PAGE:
After a Tough Mudder event, a number of participants get strange rashes and Fever in California

Health officials in California have issued a warning after some persons who participated in last weekend’s Tough Mudder marathon and obstacle course competition fell ill with mysterious illnesses.

Multiple reports of rashes, fever, muscle discomfort, nausea, and vomiting were filed with the Sonoma County Department of Health Services (SDHS) by people who attended the event on August 19 and 20 at the Sonoma Raceway, an automobile racetrack 30 miles north of San Francisco.

Participants in the Tough Mudder race were covered from head to toe in mud. In most cases, people experience a pustular rash, high temperature, muscle aches, and a headache.

Tough mudder

The SDHS suggests that the symptoms are due to “a minor illness called Swimmer’s Itch,” also known as cercarial dermatitis, which is an allergic reaction to certain minute parasites.

Some avian and animal species are hosts for the parasites. Larvae that hatch from these eggs in water can infect specific kinds of aquatic snails, which then release even smaller larvae that can burrow into human skin and cause symptoms like rashes.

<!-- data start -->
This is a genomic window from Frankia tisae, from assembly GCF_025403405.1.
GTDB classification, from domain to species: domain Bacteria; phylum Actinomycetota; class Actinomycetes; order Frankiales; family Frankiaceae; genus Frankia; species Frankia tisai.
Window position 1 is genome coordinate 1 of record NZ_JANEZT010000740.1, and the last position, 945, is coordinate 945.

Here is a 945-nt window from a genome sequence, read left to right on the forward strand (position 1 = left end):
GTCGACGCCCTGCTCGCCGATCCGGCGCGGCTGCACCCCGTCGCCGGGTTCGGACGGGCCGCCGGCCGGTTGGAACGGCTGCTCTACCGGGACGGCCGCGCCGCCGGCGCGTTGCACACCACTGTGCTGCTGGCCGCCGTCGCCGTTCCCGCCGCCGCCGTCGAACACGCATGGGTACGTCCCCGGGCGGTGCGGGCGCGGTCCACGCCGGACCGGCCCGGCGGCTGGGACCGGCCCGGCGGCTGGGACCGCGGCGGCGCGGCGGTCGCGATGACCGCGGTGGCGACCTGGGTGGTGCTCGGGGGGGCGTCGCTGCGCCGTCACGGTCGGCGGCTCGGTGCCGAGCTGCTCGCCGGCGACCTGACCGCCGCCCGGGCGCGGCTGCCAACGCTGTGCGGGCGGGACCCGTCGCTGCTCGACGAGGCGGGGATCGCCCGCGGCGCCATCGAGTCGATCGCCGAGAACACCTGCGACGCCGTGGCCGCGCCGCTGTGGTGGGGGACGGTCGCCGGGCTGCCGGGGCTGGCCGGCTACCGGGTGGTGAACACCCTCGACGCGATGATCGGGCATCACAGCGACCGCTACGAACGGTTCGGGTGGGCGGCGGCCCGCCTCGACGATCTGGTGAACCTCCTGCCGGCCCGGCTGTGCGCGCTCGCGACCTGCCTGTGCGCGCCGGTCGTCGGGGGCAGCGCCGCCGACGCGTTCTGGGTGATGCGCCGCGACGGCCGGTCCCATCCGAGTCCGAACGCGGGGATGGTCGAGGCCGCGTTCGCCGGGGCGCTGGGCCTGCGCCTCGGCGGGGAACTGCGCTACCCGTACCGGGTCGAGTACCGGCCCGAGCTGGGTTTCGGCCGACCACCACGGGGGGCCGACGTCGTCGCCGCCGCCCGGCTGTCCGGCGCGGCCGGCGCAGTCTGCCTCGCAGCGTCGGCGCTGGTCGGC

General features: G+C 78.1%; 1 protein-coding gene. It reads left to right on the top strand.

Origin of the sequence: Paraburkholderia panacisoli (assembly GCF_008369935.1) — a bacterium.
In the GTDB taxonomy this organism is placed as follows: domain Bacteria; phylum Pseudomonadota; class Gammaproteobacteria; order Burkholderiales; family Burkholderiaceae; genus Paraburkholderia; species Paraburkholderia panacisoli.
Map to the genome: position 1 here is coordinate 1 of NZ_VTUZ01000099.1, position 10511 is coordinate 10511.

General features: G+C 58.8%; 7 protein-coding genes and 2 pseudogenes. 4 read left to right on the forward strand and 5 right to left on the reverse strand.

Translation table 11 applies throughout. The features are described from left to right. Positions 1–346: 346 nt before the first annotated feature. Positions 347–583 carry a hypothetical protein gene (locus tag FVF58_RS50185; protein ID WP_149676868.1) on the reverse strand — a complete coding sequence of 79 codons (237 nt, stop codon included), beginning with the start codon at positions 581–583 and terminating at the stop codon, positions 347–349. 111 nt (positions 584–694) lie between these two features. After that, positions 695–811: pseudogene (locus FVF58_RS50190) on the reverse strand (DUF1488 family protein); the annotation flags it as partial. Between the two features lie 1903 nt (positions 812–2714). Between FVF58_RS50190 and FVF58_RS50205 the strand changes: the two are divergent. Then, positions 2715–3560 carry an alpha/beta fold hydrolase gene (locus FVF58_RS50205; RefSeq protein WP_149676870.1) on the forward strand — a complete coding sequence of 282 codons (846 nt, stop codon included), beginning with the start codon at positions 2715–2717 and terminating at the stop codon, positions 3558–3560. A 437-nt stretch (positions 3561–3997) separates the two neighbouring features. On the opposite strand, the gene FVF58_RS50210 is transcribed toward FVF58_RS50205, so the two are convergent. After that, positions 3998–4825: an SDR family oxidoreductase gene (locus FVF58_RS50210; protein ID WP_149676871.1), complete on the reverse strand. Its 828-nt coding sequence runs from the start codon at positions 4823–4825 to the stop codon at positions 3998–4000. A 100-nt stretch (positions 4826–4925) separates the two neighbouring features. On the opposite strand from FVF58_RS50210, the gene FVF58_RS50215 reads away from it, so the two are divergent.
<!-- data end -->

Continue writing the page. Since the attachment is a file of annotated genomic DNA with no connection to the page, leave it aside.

The SDHS, however, has speculated that staph infections or even more severe infections caused by the bacterium Aeromonas hydrophila may be at play here.

According to the Mayo Clinic, staphylococcus bacteria produce only mild skin infections, but if the germs enter the bloodstream and spread to the bones, heart, or lungs, the infection can become life-threatening.

However, Aeromonas hydrophila is more commonly found in fresh water or sewage, and although it rarely infects humans, those instances have been linked to diarrhea, kidney disease, hemolytic uremic syndrome (which occurs when the kidneys’ small blood vessels become damaged and inflamed, potentially leading to kidney failure), meningitis, and sepsis.

Please consult your doctor or the emergency room if you or anybody else who ran in the race develops a rash, fever, or other symptoms afterward. This Advisory is something you might want to keep with you. According to the SDHS health alert, the incubation period is between 12 and 48 hours.

ABC News sought comment from the SDHS and the Tough Mudder event’s organizers, but neither party provided a prompt response.

Nicole Villagran, who took part in the Tough Mudder, said on a local ABC affiliate station that she did not finish the course but still had bumps on her body the next day.

The next morning you look at your arm and wonder, “What the heck is this?” What the heck is going on, she exclaimed. It’s on both of your arms, by the way. That’s where I dug and did army crawls, and that’s where I pushed off, on the insides of my knees.

Twelve of the thirteen people Curtis Vollmar did the Tough Mudder with also experienced the symptoms, albeit they are gradually disappearing, he told KGO TV.

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